The Serpentine Cave (1997): Jill Paton Walsh


There’s always a frisson of excitement when you come across a ‘new’ book by an author you like. Jill Paton Walsh’s Knowledge of Angels is one of my all-time favourite novels, as many of you will probably know, and so I was excited to come across The Serpentine Cave, which I’d never heard of before. It’s very different in spirit – a tale of quiet, private truths rather than the epic resonances of Knowledge of Angels – but it’s a moving tale of a woman trying to piece together her identity from the fragments left behind on her mother’s death. Marian has always defined herself in opposition to her mother Stella. While artistic Stella moves through life like a whirlwind, bringing chaos and uncertainty, ignoring bills and flying in the face of convention, Marian lives modestly, to balance out by her own placidity her mother’s turbulent progress. When Stella has a stroke, Marian leaves her home and her job in Hull and comes down to the rambling house near Cambridge where her mother lives. Presently her two grown-up children, Toby and Alice, join her from London. They come to nurse, but a different kind of duty soon falls on their shoulders: that of sorting out, paying off, tidying up the detritus of a life suddenly snuffed out. For Marian, this is also a time of coming to terms with her past.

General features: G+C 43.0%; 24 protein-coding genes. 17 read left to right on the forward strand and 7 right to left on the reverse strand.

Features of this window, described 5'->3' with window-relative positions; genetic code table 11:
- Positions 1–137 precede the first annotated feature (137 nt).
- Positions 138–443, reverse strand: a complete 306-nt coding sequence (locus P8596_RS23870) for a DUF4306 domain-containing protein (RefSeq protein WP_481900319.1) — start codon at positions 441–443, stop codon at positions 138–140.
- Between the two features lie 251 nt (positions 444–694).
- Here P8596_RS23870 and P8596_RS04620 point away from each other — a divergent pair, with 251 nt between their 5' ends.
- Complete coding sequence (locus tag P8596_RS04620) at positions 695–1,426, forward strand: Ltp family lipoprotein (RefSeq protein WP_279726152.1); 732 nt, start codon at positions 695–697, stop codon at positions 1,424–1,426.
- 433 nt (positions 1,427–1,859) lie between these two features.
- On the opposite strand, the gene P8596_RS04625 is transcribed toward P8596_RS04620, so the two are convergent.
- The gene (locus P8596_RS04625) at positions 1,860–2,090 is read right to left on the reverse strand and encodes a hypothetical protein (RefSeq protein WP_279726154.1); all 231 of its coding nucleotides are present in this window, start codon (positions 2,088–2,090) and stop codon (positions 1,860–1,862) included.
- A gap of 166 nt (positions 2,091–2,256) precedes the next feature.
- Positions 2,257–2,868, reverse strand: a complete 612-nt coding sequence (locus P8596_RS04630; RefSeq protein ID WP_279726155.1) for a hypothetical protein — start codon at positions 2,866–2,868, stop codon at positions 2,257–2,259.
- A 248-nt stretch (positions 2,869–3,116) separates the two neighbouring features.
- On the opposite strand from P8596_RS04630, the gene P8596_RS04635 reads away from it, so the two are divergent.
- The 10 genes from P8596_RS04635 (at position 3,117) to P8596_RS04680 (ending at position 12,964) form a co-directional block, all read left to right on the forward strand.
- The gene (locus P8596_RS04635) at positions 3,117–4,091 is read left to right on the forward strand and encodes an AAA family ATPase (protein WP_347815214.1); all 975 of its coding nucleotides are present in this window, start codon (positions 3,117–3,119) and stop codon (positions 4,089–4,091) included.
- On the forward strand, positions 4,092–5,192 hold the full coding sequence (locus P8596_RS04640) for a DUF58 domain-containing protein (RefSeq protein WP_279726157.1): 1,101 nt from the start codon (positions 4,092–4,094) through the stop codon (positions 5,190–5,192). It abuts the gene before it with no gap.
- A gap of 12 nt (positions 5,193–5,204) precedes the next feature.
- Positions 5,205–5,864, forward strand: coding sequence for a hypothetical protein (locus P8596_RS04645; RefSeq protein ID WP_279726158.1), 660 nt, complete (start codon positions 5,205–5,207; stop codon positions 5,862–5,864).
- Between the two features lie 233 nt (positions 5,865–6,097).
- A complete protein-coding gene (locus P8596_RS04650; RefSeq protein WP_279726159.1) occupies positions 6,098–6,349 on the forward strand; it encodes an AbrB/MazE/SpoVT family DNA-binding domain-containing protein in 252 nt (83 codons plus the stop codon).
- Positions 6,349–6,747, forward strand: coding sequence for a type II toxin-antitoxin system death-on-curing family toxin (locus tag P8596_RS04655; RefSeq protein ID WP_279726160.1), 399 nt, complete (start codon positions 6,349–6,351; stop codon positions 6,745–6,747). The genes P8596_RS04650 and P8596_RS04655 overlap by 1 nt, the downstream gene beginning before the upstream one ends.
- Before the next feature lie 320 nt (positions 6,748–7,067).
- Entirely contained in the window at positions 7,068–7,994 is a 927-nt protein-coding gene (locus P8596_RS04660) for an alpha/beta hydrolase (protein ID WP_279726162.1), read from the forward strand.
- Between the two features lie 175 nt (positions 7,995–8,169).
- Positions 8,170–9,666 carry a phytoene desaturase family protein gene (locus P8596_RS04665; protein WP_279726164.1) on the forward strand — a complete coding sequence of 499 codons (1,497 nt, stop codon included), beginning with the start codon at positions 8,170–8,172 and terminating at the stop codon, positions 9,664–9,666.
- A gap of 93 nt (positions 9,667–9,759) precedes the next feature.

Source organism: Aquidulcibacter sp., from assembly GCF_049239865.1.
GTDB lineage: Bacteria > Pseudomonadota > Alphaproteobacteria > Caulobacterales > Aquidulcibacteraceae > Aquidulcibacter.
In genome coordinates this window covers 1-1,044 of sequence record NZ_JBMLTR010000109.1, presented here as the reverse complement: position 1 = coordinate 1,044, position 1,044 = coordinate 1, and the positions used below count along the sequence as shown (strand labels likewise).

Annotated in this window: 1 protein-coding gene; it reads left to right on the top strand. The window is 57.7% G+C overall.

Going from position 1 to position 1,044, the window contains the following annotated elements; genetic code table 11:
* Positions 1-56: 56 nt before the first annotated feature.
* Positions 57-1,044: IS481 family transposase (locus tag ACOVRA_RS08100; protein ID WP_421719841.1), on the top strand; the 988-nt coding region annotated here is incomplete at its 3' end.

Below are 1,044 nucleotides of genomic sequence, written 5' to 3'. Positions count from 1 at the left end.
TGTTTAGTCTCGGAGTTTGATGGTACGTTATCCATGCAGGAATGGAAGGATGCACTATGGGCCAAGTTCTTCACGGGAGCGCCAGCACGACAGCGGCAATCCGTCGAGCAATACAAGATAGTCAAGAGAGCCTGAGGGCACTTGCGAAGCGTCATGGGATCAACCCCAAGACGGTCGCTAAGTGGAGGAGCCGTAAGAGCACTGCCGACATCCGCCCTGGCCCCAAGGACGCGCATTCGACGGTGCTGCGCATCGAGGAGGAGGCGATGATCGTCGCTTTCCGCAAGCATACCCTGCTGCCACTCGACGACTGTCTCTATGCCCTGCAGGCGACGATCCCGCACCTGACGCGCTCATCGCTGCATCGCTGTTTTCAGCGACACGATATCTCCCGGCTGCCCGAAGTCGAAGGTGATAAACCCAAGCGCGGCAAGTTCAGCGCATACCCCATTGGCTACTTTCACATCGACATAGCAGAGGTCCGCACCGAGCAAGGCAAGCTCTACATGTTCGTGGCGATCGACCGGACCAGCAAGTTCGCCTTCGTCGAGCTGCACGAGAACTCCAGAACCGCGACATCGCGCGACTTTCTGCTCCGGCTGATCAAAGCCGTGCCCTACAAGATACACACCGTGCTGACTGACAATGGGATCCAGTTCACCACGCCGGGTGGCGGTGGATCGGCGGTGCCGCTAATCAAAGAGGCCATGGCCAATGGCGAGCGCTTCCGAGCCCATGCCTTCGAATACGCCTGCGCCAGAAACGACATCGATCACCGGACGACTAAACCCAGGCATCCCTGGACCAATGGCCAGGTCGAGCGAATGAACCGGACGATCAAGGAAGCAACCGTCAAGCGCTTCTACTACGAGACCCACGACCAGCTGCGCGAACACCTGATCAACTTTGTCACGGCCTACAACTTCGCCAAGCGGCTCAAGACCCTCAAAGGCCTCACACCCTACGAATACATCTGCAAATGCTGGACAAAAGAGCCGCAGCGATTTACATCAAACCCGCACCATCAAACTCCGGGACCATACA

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Knowledge of Angels (1994): Jill Paton Walsh


This year I’m trying to reread some of the books I already own, as well as discovering new ones. It was only a matter of time before I returned to this brilliant novel, which I’ve adored ever since I read it in the Lower Sixth. Of course, opinions on books are very subjective, because the way we respond is affected so deeply by our own beliefs, memories and interests. For me, very few books come close to perfection. This is one of them. Brace yourselves for superlatives.

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